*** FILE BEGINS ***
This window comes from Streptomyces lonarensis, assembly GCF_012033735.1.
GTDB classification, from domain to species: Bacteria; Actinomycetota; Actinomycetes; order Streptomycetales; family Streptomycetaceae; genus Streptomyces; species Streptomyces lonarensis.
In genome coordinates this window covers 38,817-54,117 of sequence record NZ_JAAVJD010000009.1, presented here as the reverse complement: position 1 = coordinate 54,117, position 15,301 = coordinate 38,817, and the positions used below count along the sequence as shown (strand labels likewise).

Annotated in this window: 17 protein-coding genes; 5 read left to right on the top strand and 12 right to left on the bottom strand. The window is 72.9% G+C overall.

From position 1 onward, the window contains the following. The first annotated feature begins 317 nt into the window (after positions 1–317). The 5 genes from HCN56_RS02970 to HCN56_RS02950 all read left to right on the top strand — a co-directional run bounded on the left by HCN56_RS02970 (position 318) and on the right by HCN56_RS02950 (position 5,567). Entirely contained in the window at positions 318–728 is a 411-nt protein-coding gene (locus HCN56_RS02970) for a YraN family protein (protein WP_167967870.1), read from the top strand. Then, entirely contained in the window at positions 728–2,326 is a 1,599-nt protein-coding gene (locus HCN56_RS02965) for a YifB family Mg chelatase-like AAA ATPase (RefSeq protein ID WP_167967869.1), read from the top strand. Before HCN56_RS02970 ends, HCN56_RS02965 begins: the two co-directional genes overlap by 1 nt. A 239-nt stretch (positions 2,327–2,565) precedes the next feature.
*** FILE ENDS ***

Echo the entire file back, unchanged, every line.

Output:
This window comes from Streptomyces lonarensis, assembly GCF_012033735.1.
GTDB classification, from domain to species: Bacteria; Actinomycetota; Actinomycetes; order Streptomycetales; family Streptomycetaceae; genus Streptomyces; species Streptomyces lonarensis.
In genome coordinates this window covers 38,817-54,117 of sequence record NZ_JAAVJD010000009.1, presented here as the reverse complement: position 1 = coordinate 54,117, position 15,301 = coordinate 38,817, and the positions used below count along the sequence as shown (strand labels likewise).

Annotated in this window: 17 protein-coding genes; 5 read left to right on the top strand and 12 right to left on the bottom strand. The window is 72.9% G+C overall.

From position 1 onward, the window contains the following. The first annotated feature begins 317 nt into the window (after positions 1–317). The 5 genes from HCN56_RS02970 to HCN56_RS02950 all read left to right on the top strand — a co-directional run bounded on the left by HCN56_RS02970 (position 318) and on the right by HCN56_RS02950 (position 5,567). Entirely contained in the window at positions 318–728 is a 411-nt protein-coding gene (locus HCN56_RS02970) for a YraN family protein (protein WP_167967870.1), read from the top strand. Then, entirely contained in the window at positions 728–2,326 is a 1,599-nt protein-coding gene (locus HCN56_RS02965) for a YifB family Mg chelatase-like AAA ATPase (RefSeq protein ID WP_167967869.1), read from the top strand. Before HCN56_RS02970 ends, HCN56_RS02965 begins: the two co-directional genes overlap by 1 nt. A 239-nt stretch (positions 2,327–2,565) precedes the next feature.